love & lifestyle photography

5 tips for pro selfies; shut up & dance!

This article is about self-photographs. For other uses, see Selfie (disambiguation).

A selfie is a self-portrait photograph, typically taken with a digital camera or camera phone held 

in the hand or supported by a selfie stick. Selfies are often shared on social networking 

services such as Facebook, Instagram and Twitter. They are usually flattering and made to appear 

casual. Most selfies are taken with a camera held at arm's length or pointed at a mirror, rather than 
by using a self-timer. A selfie stick may be used to widen the angle of view, such as for group selfies. 

I feel bad for the selfie.

Selfies shot to popularity with mobiles, were legitimized by Wikipedia, knitted onto sweaters, and have since been immortalized in song - #selfie. They have enjoyed their day in the sunrays but have since been dragged down by a prolific hashtag culture, the rise of narcissism and selfie-associated behaviors - presumably boisterous crowd gathering and selfie-stick holding, if not poking.  As a result of the aforementioned, selfie sticks are now banned from venues such as Disneyland and hipster festivals and selfies are suffering a seriously bad rap.

But from where will we get our new profile photos?
While I'm far from pro when it comes to selfies, I thought I would attempt the pro version, namely the self-portrait.  The lost art of the self-portrait involves a big-girl camera - at least one that has manual controls with a self-timer or remote - and tripod.

5 tips from my first self-portraits, aka pro selfie sesh:

1) white walls & window light are very forgiving
 I positioned myself in front of a white wall with window light to one side and in front.  This allowed for soft shadows and catch lights in the eyes, both great elements for good portraiture.  White also bounces the light around and offers no strange color casts.
2) positioning is key
I struggled a bit to get what I wanted, just enough face and body, from the opposite side of the lens.  Photography is just as much about what not to include - as what to include - in the frame.  At no time is the art of the crop more important than when selfie-taking.  (See cropping out photo-bombers.)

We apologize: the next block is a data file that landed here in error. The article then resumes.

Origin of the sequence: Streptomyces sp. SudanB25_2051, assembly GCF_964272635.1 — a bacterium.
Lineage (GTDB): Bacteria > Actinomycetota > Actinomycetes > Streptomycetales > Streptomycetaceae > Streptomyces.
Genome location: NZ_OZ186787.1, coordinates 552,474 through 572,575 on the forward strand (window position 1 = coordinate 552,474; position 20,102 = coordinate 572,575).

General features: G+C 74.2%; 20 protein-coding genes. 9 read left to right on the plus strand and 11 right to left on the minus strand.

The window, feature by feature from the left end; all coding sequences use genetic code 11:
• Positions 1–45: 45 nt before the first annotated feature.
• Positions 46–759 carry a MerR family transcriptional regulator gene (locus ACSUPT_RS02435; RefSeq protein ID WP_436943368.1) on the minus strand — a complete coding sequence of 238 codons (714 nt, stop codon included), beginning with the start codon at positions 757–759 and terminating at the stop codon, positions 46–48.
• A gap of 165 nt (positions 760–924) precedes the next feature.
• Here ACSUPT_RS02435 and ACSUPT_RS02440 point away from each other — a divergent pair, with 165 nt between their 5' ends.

I inadvertently gave myself the difficult task of wearing my fave typography shirt.  I thought the juxtaposition between hard and soft would be cute.  But then, not only did I want to frame my face but my wordy - ALL I NEED IS COFFEE & MASCARA - message as well, darn it.
I would suggest wearing something word-less to start.
While I struggled to position myself, I was reminded of the pure joy of happy accidents. For instance, sometimes blur is magic and grain can be gorgeous.
3) get creative with wardrobe
I've mentioned the juxtaposition I chose between hard black and soft & flowery.  This prevents your images from looking too precious (note: chippy nail polish also does the trick) and adds visual interest. I scoured my local thrift store and came up with a  25 cent floral garland that I fashioned expertly with a garbage twist-tie into a crown.  Who needs a good hair day when you have a flower crown?
Another suggestion is to change outfits for added impact.  Either way, be sure to shave armpits, girls,  if wearing a sleeveless top in winter.  Unless that is part of your message; then, do your thing.

4) shoot for forgiveness
I used the flattering 85mm portrait lens but many fixed lenses will do, including the 50mm. I thought f2 would suffice for my shoot.  Pure rookie mistake.  I moved a bit and wanted more forgiveness with my focal length.  Next time I will use a wider aperture and might even try jumping, twirling or dancing with a higher shutter speed too.  Crazy, I know.
5) backwards focus
You don't need a stand-in to set your focus.  I've been intimidated by self-portraiture for this reason.  I simply stood in my location and auto focused (I back-button focus) back onto the tripod.  Once focus was set, (pushing button 1/2 way) I also switched my lens to manual focus.  Focusing is all about focal length and not about the subject, especially when mostly stationary.

I found self-portraits great for reinforcing basics of good portraiture, namely light, framing and interest.  That interest can derive from a range of expressions and attention to detail.  For instance, I paid attention to posing including the lines of the body.  I chose different framing and focal lengths. I allowed myself to feel - as most subjects must feel - self-conscious but continued to push through.
But more importantly, I found taking artful self-portraits a great pick-me-up for my winter slump. That's right, selfies can act as self-medication.  I live in a small mountain town where light is low and snow is piled high. The phone isn't ringing as often for portraits post Christmas and creativity can't wait.
Also, I need not take myself too seriously.
For these reasons I think the self-portrait just might help redeem the notorious selfie's tarnished reputation.  What do you think?
I think you should put on some make-up, set your timers, Shut Up & Dance!